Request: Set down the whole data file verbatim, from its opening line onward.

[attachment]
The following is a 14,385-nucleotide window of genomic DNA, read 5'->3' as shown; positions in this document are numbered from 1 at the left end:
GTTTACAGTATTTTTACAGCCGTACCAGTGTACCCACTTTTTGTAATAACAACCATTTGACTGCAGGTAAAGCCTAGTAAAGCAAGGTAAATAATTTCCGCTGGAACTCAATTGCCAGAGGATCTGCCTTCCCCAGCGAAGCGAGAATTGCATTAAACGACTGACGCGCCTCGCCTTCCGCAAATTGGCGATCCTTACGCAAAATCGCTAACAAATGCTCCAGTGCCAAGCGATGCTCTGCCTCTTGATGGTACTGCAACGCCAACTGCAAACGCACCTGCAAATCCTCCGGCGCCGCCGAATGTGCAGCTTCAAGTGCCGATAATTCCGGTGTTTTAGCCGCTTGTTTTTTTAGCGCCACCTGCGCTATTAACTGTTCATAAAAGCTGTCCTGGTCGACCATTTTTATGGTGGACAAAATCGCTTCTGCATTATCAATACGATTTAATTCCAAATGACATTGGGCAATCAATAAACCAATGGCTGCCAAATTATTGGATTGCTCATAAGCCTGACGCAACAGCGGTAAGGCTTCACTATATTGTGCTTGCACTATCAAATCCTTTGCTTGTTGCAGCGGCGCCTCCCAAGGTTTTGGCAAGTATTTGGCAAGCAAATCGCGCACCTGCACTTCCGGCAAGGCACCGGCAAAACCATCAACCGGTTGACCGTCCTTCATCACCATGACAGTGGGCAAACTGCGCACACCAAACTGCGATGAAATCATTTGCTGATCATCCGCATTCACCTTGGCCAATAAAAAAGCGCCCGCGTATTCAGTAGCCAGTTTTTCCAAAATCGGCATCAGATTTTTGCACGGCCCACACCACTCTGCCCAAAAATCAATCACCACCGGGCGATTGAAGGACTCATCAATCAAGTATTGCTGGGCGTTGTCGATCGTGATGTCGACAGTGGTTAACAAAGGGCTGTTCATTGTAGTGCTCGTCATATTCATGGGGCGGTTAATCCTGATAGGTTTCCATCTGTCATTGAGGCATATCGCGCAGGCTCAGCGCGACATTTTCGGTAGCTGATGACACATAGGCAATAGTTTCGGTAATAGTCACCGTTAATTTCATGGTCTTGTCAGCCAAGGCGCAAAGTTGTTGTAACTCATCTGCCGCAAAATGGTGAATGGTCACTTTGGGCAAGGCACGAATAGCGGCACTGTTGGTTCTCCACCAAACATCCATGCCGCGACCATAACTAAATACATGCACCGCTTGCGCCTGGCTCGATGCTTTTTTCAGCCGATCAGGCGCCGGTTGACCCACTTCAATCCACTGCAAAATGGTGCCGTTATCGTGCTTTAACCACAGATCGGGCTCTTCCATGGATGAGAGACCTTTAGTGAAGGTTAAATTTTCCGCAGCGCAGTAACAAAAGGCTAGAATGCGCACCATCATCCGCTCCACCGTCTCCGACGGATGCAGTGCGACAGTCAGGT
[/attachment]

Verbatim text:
The following is a 14,385-nucleotide window of genomic DNA, read 5'->3' as shown; positions in this document are numbered from 1 at the left end:
GTTTACAGTATTTTTACAGCCGTACCAGTGTACCCACTTTTTGTAATAACAACCATTTGACTGCAGGTAAAGCCTAGTAAAGCAAGGTAAATAATTTCCGCTGGAACTCAATTGCCAGAGGATCTGCCTTCCCCAGCGAAGCGAGAATTGCATTAAACGACTGACGCGCCTCGCCTTCCGCAAATTGGCGATCCTTACGCAAAATCGCTAACAAATGCTCCAGTGCCAAGCGATGCTCTGCCTCTTGATGGTACTGCAACGCCAACTGCAAACGCACCTGCAAATCCTCCGGCGCCGCCGAATGTGCAGCTTCAAGTGCCGATAATTCCGGTGTTTTAGCCGCTTGTTTTTTTAGCGCCACCTGCGCTATTAACTGTTCATAAAAGCTGTCCTGGTCGACCATTTTTATGGTGGACAAAATCGCTTCTGCATTATCAATACGATTTAATTCCAAATGACATTGGGCAATCAATAAACCAATGGCTGCCAAATTATTGGATTGCTCATAAGCCTGACGCAACAGCGGTAAGGCTTCACTATATTGTGCTTGCACTATCAAATCCTTTGCTTGTTGCAGCGGCGCCTCCCAAGGTTTTGGCAAGTATTTGGCAAGCAAATCGCGCACCTGCACTTCCGGCAAGGCACCGGCAAAACCATCAACCGGTTGACCGTCCTTCATCACCATGACAGTGGGCAAACTGCGCACACCAAACTGCGATGAAATCATTTGCTGATCATCCGCATTCACCTTGGCCAATAAAAAAGCGCCCGCGTATTCAGTAGCCAGTTTTTCCAAAATCGGCATCAGATTTTTGCACGGCCCACACCACTCTGCCCAAAAATCAATCACCACCGGGCGATTGAAGGACTCATCAATCAAGTATTGCTGGGCGTTGTCGATCGTGATGTCGACAGTGGTTAACAAAGGGCTGTTCATTGTAGTGCTCGTCATATTCATGGGGCGGTTAATCCTGATAGGTTTCCATCTGTCATTGAGGCATATCGCGCAGGCTCAGCGCGACATTTTCGGTAGCTGATGACACATAGGCAATAGTTTCGGTAATAGTCACCGTTAATTTCATGGTCTTGTCAGCCAAGGCGCAAAGTTGTTGTAACTCATCTGCCGCAAAATGGTGAATGGTCACTTTGGGCAAGGCACGAATAGCGGCACTGTTGGTTCTCCACCAAACATCCATGCCGCGACCATAACTAAATACATGCACCGCTTGCGCCTGGCTCGATGCTTTTTTCAGCCGATCAGGCGCCGGTTGACCCACTTCAATCCACTGCAAAATGGTGCCGTTATCGTGCTTTAACCACAGATCGGGCTCTTCCATGGATGAGAGACCTTTAGTGAAGGTTAAATTTTCCGCAGCGCAGTAACAAAAGGCTAGAATGCGCACCATCATCCGCTCCACCGTCTCCGACGGATGCAGTGCGACAGTCAGGT